Monday, January 14, 2013

Sweet Bitterblue

Bitterblue, oh Bitterblue.  So the evil villain has been slain and his reign of terror ended, and now everything can be lovely again, right?  Oh, so very, very wrong.   That only happens in kids' stories.

Bitterblue's father was a very evil man who possessed a dangerous grace: he could make people believe anything he said.  His words literally had that power.  And he used it to take power over a kingdom and commit the kinds of atrocities that haunt a nation for generations.  Now he's been gone for years, and his daughter is struggling to pick up the pieces as a young queen.

Things start to turn around when Bitterblue starts going out to actually see how her people are living and what their lives are like in reality instead of from the stale and sterile numbers reported to her by her advisors.  Unfortunately, she finds out that the truth is very messy.  There are so many lies to undo, so many wrongs with no clear way to right.  And she's just a young ruler.  What is she supposed to do?  How can she fix her broken and hurting people?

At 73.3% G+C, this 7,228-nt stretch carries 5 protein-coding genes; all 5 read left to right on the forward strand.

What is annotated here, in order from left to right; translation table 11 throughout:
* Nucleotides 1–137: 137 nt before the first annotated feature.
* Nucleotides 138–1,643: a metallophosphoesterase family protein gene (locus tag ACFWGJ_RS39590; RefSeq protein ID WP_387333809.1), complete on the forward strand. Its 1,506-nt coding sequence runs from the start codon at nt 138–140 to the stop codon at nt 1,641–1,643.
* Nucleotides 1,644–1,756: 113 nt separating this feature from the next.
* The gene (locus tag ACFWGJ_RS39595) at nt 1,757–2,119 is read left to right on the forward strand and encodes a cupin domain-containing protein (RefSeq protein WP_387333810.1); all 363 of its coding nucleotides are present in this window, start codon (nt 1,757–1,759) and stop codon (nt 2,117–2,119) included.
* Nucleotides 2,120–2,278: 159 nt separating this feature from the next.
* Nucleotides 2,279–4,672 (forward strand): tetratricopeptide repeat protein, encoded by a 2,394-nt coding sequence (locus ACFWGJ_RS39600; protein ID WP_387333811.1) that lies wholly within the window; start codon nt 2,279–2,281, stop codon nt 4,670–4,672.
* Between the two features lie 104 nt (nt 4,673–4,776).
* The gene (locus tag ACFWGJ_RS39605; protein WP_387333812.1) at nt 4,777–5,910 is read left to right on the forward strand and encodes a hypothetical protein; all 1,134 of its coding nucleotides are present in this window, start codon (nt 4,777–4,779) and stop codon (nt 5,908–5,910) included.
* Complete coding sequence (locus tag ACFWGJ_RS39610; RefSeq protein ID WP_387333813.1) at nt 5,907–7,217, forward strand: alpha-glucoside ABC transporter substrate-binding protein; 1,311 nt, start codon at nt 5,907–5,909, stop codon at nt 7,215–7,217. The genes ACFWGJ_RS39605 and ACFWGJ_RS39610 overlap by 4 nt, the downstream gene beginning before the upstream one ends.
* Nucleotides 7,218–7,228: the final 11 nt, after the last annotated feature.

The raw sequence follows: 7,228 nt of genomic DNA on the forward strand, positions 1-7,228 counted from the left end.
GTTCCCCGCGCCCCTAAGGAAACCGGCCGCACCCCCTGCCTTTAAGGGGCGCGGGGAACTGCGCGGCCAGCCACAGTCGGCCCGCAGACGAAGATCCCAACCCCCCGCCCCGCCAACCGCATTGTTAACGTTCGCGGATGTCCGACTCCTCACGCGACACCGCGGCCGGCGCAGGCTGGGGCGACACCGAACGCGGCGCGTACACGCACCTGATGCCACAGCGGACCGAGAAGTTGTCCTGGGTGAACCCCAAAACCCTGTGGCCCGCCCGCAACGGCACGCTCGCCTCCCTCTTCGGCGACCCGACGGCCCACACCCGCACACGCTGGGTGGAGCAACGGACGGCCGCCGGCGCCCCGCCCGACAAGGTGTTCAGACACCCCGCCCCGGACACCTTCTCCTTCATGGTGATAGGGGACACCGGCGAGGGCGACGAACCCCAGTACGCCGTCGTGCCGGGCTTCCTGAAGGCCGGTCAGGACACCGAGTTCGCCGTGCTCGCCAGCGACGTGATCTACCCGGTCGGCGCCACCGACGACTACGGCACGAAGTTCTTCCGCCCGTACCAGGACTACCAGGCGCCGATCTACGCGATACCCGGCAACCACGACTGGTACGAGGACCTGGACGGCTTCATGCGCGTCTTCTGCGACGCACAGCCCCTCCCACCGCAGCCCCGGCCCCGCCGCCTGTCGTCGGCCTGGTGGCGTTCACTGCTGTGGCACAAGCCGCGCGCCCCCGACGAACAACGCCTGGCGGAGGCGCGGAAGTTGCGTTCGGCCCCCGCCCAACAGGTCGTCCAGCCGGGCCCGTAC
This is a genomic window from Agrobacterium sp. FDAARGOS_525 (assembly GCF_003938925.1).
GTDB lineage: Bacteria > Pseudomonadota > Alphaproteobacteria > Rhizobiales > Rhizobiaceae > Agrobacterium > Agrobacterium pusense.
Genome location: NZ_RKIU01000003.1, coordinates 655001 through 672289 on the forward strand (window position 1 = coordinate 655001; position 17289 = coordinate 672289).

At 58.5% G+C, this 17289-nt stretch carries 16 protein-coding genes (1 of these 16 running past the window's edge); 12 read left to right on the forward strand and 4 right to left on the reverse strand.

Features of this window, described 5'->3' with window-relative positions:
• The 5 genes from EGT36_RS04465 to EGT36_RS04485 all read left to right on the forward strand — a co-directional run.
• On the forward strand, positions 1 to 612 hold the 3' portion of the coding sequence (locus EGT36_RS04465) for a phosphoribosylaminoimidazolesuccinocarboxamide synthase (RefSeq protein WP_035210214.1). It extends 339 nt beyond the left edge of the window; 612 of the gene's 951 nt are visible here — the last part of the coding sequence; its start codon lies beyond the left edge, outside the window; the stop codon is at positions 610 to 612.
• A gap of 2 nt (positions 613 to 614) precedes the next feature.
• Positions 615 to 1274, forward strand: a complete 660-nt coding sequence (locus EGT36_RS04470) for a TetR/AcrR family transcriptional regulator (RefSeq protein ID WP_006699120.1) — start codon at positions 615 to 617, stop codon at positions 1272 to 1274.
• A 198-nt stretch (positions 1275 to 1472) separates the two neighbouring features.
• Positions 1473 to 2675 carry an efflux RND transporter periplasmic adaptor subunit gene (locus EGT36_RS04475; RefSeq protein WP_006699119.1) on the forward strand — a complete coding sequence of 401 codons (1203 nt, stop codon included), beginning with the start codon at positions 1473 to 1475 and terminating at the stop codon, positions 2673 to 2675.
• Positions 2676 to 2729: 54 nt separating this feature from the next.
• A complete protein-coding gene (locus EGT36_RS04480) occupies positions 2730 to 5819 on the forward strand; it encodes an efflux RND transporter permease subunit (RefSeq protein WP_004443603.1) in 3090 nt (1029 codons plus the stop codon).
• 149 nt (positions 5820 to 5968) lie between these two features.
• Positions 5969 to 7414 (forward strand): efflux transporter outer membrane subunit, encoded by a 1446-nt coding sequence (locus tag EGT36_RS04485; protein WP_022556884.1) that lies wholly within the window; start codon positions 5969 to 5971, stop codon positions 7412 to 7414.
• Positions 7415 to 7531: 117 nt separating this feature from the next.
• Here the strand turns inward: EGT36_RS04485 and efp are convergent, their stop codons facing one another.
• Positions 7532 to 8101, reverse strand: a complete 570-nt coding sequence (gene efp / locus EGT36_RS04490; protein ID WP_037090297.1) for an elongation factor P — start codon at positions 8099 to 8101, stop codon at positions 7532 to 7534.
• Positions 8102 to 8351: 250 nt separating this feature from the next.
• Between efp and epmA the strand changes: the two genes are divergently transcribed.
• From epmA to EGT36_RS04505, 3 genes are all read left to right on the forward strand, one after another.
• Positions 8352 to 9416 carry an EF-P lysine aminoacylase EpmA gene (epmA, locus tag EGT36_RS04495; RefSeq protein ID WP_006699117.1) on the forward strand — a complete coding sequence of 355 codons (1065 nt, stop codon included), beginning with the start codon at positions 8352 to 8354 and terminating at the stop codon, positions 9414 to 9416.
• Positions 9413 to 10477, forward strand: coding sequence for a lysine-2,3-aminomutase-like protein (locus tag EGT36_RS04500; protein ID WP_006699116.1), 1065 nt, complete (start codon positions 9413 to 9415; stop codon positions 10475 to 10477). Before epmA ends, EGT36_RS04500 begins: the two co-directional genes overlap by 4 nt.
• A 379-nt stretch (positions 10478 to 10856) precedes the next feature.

I like realistic fantasy like this: Aftermaths can be brutal, and they don't get fixed overnight.  Messy politics and tragic situations and a variety of relationships make for a good read.   I also like worlds like this where peripheral characters visit each others' stories.  It was lovely to see Katsa and Po and lots of the others being active and finding purpose and working out their footing with each other.  It was wonderful to see the places where Fire intersected, as well.  These people are still growing people, not static, constructed characters.  There is a lot of shouting and making up and some unexpected visitors from afar and a lot of hard, sad choices and great bits about art, truth, and honor.  Good, good stuff.

Now I just have to wait for her next book.  Siiiiiiiigh.

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